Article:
Skateboarding pulled plenty of kids away from screens in 2020.
Top New Zealand skateboarder Simon Thorp said demand for his mobile Young Guns Skate School mushroomed last year.
Vans filled with purpose-built ramps, rails, skateboards and helmets were set up at 11 different schools around Auckland throughout the week.
The classes cater to skaters aged from 4 to 14 of all skill levels and are on a drop-in basis.
“Kids come along with no experience and some are too scared to get on the board and then after 10 lessons they are trying tricks and their confidence is amazing,” Thorp said.
“They are learning determination and perseverance and we get feedback from teachers and parents that kids who were distracted in class are settled after they get hooked on skateboarding.”
Thorp said that after the cost of the board and some lessons, skaters could teach themselves – with social media and YouTube clips an ongoing source of inspiration.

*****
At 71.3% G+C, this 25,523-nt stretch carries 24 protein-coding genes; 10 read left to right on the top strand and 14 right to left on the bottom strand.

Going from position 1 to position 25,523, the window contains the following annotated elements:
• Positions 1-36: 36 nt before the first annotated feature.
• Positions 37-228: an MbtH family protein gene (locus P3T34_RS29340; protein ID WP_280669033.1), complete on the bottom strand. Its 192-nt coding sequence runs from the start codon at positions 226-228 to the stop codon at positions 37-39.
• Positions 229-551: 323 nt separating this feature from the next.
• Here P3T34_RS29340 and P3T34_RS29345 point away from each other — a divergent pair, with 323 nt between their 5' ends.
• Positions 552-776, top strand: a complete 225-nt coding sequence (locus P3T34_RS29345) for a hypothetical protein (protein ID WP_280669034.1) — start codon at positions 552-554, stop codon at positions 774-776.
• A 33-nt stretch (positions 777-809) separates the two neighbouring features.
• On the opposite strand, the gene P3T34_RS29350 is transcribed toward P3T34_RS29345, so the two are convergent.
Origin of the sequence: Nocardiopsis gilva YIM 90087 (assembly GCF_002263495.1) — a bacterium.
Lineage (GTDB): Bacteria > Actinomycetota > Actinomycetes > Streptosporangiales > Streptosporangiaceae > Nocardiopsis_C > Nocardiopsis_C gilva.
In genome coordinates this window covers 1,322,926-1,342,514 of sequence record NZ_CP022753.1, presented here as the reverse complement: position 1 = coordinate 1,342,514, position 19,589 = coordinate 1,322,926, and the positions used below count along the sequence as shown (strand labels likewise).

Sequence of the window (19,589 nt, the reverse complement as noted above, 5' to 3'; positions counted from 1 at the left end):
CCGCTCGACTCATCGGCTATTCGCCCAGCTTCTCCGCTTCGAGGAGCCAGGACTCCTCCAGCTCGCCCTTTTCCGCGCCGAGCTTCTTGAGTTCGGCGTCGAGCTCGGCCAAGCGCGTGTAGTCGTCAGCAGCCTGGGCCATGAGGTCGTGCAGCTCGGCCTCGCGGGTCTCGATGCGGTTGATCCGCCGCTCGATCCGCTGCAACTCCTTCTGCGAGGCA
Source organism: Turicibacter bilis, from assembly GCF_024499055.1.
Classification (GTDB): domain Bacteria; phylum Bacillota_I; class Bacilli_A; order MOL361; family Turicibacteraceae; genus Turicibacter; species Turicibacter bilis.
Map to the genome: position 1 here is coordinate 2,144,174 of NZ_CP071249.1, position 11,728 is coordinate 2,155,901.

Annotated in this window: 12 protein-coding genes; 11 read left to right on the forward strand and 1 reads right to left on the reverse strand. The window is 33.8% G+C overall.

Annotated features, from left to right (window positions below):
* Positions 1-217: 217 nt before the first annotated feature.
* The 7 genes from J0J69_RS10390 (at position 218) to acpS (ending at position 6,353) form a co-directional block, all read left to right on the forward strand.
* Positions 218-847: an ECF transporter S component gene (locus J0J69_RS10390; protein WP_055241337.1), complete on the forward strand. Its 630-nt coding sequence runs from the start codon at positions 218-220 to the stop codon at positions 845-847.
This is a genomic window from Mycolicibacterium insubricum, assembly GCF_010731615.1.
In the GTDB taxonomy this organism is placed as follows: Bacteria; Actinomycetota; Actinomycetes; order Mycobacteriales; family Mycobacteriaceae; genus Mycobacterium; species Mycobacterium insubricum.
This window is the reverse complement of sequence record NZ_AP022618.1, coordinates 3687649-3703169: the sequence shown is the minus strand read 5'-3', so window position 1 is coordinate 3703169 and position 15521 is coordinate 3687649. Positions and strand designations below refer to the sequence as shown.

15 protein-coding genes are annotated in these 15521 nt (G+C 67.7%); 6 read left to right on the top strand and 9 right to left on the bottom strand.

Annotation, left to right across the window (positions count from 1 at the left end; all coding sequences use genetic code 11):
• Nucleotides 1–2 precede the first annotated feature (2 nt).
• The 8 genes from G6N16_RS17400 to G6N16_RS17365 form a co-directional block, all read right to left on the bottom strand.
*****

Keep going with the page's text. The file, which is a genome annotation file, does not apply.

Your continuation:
“It’s an individual activity but is social as well, skating somewhere, showing each other tricks and celebrating when someone lands something new.”
Girls Skate NZ is also growing in popularity with four classes a week and a free class every Sunday.
Talented skateboarder Amber Clyde, 24, started the all-girl skate crew to “inspire confidence and get as many girls involved in skateboarding as we can”.
There are more than 20 girls in each session and Clyde has now expanded to include holiday programmes.
Roller skating coach Macarena Carrascosa has seen a tripling in the size of her after-school classes at ActivZone in Glenfield this year.